5) Go viral

If you are looking to expand your network, make it known to others. Think about the Facebook friends you have added over the years. Of course you might be annoyed with some of their crazy cat videos or political rants, but one of these people could be the connection between you and your next client.

The people you are closest to generally want to help you, but it might be the people you do not speak with on a regular basis who will take to your messaging. Before you send out a mass Facebook message or a tacky status post, consider a more strategic approach.

People are more likely to refer others to you if you have set parameters as to the types of people with whom you generally (or would like to) work. And be as specific as possible; by giving your contacts specific keywords, they can refer you to those who match your criteria. For example, instead of a status post like “Hey friends, I’m looking to network with a marketing professional, do you know anyone?”, try a personalized private message like “Hi Mary, I’m looking to network with a marketing professional who has retail experience, I thought of you because as an HR professional, you may have someone in your network who you could connect me with. I’d really appreciate any thoughts you might have.” The worst that can happen is they ignore or unfriend you, but they could hold the golden ticket to add to your network.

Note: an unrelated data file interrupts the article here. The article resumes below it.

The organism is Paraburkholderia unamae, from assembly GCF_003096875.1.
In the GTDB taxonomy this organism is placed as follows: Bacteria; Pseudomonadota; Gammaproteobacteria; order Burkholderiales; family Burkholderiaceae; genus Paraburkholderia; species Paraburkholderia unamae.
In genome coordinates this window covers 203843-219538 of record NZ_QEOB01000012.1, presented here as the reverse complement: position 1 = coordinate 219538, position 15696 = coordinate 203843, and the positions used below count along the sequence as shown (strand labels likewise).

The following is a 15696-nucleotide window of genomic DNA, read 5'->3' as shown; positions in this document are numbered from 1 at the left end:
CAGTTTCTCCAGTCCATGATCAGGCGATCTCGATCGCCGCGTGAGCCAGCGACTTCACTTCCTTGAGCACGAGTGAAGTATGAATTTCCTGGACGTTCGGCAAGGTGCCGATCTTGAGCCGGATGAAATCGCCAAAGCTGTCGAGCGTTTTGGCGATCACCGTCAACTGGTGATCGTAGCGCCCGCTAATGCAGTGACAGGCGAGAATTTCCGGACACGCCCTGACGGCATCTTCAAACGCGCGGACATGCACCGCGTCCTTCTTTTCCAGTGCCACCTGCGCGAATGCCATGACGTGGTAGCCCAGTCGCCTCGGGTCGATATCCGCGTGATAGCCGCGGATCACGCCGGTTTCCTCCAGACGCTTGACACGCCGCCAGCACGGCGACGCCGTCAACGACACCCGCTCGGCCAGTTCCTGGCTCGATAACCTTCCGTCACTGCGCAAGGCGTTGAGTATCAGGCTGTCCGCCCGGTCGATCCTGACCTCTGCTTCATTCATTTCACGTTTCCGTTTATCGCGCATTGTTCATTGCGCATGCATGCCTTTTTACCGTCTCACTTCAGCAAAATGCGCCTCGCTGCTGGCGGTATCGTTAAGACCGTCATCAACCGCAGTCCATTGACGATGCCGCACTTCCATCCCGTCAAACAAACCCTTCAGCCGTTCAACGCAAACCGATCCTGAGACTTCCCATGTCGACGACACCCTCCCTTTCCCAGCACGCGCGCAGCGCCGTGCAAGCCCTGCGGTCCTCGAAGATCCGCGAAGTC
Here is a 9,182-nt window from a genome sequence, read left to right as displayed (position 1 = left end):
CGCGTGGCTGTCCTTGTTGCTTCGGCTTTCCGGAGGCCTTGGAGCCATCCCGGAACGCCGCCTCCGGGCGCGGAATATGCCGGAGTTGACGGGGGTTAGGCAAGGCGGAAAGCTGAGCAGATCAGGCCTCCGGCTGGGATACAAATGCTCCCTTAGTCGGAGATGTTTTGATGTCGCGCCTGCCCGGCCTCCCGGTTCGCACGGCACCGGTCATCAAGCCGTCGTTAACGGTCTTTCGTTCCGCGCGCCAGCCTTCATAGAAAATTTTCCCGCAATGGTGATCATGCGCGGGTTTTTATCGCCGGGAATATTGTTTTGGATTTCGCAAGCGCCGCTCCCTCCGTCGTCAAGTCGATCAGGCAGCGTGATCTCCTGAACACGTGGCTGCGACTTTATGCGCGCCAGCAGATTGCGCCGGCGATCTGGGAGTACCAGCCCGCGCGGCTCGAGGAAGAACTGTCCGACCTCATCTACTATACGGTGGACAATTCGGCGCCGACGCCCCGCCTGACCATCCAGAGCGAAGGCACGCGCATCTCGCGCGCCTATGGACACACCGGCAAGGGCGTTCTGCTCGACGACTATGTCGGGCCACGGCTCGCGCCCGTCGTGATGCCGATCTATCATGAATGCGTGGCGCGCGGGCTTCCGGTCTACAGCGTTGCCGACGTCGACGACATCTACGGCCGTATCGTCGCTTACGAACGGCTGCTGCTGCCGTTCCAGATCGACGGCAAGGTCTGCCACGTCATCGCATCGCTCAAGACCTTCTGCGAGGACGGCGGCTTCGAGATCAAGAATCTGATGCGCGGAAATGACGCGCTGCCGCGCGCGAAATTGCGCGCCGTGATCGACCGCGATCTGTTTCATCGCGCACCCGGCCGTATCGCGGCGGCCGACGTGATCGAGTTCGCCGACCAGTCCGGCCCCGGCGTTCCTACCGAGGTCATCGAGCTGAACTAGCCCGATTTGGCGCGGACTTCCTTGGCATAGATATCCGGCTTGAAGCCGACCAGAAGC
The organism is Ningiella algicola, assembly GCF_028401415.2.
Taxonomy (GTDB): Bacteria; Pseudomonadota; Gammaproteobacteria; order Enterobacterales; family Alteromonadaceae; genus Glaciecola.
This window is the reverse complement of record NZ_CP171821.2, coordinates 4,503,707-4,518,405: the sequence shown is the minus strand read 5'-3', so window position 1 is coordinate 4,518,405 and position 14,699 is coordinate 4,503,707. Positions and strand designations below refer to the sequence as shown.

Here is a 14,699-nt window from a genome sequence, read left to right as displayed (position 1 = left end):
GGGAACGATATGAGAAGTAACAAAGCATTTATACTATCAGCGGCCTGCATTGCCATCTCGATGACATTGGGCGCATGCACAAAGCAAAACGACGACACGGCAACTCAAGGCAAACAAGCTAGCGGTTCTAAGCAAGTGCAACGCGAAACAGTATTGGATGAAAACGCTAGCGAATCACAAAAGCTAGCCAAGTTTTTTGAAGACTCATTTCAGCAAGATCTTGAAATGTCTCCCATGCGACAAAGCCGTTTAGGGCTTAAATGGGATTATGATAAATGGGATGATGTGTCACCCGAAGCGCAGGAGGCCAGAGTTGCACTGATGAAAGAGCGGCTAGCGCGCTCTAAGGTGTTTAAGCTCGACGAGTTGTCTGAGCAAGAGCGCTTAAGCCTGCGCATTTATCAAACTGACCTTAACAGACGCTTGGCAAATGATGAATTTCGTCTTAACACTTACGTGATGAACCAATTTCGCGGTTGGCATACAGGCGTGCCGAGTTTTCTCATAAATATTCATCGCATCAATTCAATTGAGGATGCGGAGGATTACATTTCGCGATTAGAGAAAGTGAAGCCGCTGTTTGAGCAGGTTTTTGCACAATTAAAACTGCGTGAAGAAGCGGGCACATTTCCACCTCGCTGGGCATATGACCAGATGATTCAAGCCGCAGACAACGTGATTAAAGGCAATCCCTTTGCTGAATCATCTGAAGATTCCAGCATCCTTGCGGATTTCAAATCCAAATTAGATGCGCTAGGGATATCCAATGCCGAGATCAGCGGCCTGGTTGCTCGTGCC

6) Volunteer

Volunteering in your community or with organizations that you are passionate about is a great way to meet new people. And the plus-side is that you go into it knowing that you share common interests.

7) Fun Fitness Classes

It’s no secret that for most of us, exercising can often feel like a chore or even a bore, but thankfully there are some workouts that both help you get your blood pumping and are extremely fun! Not only will you feel better physically, but it’s a great way to meet people. Check out Thriller Dance Classes, Pound Drumming classes, Modern Yoga, Barre Classes, Orange Theory, Spinning, or classes at your local gym.

8) Do you enjoy politics?

Attend your local City Council meetings or School Board Meetings. As with anything, in order to make true connections, you have to be consistent and attend these meetings on a regular basis. If you only go occasionally, you aren’t likely to make true connections.

9) Traditional Networking Events

The MeetUp app is a great way to find local networking events, but the key to networking means you actually have to talk to people you do not know. As you consider attending a networking group, do your research and find out who the target audience is and whether it matches what you’re looking for?